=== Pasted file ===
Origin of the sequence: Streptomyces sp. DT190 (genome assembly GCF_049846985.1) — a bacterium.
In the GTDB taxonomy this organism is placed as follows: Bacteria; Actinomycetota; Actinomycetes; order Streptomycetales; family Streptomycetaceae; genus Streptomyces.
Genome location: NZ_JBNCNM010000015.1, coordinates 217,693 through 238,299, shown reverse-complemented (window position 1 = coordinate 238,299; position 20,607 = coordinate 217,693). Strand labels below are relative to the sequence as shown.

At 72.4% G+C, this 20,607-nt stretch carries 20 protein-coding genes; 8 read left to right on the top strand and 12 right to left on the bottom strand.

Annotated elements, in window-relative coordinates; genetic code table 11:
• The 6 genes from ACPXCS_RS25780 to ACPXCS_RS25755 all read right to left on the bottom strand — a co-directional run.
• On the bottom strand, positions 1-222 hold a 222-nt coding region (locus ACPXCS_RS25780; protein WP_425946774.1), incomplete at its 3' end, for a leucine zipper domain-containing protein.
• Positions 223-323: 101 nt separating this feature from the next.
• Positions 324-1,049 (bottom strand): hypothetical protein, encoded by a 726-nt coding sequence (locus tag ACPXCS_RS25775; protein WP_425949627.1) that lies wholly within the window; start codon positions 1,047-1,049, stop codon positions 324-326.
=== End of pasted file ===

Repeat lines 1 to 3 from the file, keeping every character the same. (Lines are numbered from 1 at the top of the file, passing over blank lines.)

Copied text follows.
Origin of the sequence: Streptomyces sp. DT190 (genome assembly GCF_049846985.1) — a bacterium.
In the GTDB taxonomy this organism is placed as follows: Bacteria; Actinomycetota; Actinomycetes; order Streptomycetales; family Streptomycetaceae; genus Streptomyces.
Genome location: NZ_JBNCNM010000015.1, coordinates 217,693 through 238,299, shown reverse-complemented (window position 1 = coordinate 238,299; position 20,607 = coordinate 217,693). Strand labels below are relative to the sequence as shown.